Summary: Christmas really isn’t a "biblical holiday" but why pass up the chance to tell our friends and relatives about the ultimate gift/sacrifice God has wrapped for us?

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OPEN: Preparing for large Christmas Eve family gathering, a mother had been giving out orders like a drill sergeant: "Pick up your things! Don’t get your clothes dirty! Put away those toys."

Well, her 4-year-old daughter had been underfoot all day, so she sent her to the next room to play with their wooden Nativity set.

As the mother scurried around setting the table she overheard her daughter talking to her toys in the same tone of voice the mother had used: "I don’t care who you are, get those camels out of my living room!"

APPLY: For years, many have attempted to get more than camels out of the living room. Over the years, there has been repeated and concerted efforts to get Christ out of Christmas.

Everything from removing Christmas carols from the public schools, to banning nativity scenes on the public property, to taking the name of Jesus out of any connection with Christmas in public life. It has been a persistent and unrelenting push to remove any influence God may have on this holiday.

ILLUS: Back in 1991, Dave Barry commented on the effect this phenomena has had in Florida:

“To avoid offending anybody, my son’s school has dropped religion altogether and started singing about the weather. They now hold the winter program in February and sing increasingly non memorable songs such as ‘Winter Wonderland,’ ‘Frosty the Snowman’ and--this is a real song – ‘Suzy Snowflake.’ All of which is pretty funny because we live in Miami. A visitor from another planet would assume that the children belonged to the Church of Meteorology.”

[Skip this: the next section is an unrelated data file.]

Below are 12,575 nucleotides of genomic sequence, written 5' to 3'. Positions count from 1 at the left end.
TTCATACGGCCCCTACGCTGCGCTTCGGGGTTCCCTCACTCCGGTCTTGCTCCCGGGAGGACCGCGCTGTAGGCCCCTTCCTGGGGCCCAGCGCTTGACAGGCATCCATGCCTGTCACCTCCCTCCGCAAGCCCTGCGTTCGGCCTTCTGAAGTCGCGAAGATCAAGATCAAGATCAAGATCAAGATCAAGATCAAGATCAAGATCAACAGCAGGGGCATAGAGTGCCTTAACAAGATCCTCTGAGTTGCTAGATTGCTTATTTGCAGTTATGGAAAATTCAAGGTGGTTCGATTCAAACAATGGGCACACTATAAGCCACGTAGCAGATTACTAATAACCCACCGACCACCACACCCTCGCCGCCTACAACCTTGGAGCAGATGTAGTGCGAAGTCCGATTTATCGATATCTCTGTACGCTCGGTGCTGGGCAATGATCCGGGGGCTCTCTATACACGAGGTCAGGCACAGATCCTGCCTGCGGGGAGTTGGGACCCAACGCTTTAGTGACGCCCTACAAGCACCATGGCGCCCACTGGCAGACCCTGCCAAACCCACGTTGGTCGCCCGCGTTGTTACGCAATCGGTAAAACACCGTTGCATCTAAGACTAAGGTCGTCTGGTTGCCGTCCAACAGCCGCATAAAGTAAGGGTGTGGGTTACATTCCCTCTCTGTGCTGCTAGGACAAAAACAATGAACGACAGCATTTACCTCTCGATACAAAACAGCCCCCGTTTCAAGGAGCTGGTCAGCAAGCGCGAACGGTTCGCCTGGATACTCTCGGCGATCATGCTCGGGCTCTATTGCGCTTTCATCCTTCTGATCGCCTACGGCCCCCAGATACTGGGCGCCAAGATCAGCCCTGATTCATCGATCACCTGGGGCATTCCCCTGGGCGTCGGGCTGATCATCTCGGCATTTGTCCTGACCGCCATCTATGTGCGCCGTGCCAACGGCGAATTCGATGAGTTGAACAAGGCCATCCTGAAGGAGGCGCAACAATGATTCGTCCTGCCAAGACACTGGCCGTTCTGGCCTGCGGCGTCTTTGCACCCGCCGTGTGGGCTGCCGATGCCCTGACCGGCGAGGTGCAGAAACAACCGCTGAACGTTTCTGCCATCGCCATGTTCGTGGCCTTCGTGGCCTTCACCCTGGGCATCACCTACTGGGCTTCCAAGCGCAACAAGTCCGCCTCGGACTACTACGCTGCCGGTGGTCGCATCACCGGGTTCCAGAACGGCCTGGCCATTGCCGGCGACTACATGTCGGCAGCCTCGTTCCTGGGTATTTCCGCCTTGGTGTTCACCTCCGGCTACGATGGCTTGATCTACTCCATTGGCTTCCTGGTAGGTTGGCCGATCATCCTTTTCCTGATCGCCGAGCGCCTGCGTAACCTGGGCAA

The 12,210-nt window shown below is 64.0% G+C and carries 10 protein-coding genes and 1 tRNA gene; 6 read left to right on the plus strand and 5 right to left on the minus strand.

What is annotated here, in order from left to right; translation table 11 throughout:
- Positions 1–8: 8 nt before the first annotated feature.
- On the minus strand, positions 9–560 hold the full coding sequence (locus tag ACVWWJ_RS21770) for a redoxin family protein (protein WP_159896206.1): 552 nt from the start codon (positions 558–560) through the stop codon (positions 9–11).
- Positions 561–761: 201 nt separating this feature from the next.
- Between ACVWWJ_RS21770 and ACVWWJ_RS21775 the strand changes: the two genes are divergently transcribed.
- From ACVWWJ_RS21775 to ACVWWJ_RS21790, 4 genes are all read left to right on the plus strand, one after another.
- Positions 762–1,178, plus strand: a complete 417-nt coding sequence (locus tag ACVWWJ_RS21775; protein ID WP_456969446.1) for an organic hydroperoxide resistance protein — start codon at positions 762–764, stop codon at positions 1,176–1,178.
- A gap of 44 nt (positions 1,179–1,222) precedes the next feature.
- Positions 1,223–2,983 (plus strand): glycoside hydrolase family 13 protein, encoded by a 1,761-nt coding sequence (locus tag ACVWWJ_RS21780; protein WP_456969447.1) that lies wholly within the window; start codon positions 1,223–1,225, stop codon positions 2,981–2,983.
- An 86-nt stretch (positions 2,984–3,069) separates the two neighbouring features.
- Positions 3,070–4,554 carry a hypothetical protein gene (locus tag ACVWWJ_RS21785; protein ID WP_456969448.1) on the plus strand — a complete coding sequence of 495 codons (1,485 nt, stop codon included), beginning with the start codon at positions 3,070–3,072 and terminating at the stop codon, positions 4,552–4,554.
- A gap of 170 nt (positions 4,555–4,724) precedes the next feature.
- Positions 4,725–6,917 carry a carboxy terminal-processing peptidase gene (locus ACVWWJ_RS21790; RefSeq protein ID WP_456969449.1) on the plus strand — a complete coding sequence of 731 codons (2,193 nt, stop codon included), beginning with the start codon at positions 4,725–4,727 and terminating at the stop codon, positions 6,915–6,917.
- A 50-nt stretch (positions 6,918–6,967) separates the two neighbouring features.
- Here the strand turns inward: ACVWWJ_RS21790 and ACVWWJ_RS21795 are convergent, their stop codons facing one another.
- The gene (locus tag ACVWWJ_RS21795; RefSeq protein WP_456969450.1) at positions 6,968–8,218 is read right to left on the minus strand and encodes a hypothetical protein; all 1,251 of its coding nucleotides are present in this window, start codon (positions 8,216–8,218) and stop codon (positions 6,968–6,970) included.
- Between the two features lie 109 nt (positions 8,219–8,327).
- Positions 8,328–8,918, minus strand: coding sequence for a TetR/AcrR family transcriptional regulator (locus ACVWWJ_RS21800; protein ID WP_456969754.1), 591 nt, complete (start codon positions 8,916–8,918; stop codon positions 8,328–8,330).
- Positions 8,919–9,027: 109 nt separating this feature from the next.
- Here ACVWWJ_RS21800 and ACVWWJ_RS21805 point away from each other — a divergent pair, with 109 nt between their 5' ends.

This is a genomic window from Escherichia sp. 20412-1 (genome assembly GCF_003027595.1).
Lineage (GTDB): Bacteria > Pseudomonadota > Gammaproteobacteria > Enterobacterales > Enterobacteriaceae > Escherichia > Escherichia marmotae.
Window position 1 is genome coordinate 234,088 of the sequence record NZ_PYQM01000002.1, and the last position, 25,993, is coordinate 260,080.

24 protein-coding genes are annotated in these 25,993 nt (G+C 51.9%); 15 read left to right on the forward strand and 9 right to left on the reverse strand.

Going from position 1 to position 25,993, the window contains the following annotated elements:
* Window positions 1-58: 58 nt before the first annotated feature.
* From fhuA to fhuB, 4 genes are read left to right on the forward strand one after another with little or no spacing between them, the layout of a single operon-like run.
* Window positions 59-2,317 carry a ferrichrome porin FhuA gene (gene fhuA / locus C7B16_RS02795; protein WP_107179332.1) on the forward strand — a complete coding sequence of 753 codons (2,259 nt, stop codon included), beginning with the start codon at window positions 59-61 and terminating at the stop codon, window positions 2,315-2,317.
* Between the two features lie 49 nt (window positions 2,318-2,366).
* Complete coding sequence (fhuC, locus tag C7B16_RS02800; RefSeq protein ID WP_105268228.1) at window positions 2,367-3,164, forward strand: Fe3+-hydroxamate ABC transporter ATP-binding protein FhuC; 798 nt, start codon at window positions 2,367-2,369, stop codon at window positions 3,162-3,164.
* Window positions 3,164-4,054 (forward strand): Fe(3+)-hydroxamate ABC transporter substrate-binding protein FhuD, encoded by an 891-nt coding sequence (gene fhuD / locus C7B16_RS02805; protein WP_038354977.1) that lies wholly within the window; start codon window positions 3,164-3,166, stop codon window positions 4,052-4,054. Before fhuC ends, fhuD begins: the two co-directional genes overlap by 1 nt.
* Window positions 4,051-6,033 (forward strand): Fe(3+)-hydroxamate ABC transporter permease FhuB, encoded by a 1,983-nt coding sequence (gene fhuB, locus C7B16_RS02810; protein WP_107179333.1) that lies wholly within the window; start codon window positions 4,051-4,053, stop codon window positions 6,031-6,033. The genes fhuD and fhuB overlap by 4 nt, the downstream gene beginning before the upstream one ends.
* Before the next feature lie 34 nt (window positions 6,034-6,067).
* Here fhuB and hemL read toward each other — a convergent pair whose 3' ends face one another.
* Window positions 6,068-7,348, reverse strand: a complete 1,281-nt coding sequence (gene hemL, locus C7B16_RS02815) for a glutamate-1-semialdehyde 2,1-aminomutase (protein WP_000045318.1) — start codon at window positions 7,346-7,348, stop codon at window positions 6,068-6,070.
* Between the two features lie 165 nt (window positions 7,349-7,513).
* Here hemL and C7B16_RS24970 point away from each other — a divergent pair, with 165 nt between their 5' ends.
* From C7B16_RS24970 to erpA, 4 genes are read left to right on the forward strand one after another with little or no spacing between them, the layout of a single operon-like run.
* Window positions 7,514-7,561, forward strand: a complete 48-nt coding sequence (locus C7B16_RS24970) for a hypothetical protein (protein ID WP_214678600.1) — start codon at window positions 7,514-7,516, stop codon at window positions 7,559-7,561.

The effort to remove Christ from Christmas has been so successful that, according to a survey conducted a few years ago by the Barna Research Group (of a sampling that had 88% identifying themselves as “Christians) they found that:

· 37% of adults in the national survey said the birth of Jesus is the most important aspect of Christmas.

· More than 75% of evangelical Christians placed Jesus’ birth as of first importance on Christmas.

· Only 32% of those who identified themselves as fundamentalists gave that answer.

· Only 29% of Catholics placed Jesus’ birth first.

· Only 24% of theological liberals said the birth of Christ made Christmas important for them.

I. Now, I’m not really sure that should concern us that much – after all Christmas really isn’t a Bible based holiday.

There’s no place in Scripture that tells us that the early church even celebrated the birth of Christ

They celebrated His death on the cross (communion) and His resurrection from the dead (worshipping on the 1st day of week). They did that every Sunday.

BUT, for over a 1000 yrs the church has celebrated the BIRTH of Christ in December. I see no reason to give up on using such a powerful tool to teach people about Christ. After all, it is in the story of the baby in the manger we hear about the greatest gift man has ever received, presented in the humble wrappings of “swaddling clothes”

Given that God has given us such a wonderful and loving gift - how can we make other people know more about this gift that Christmas represents for us?

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John Thomas

commented on Dec 10, 2006

Excellent sermon. Good choice of topic in this "shopaholic" world we live in.

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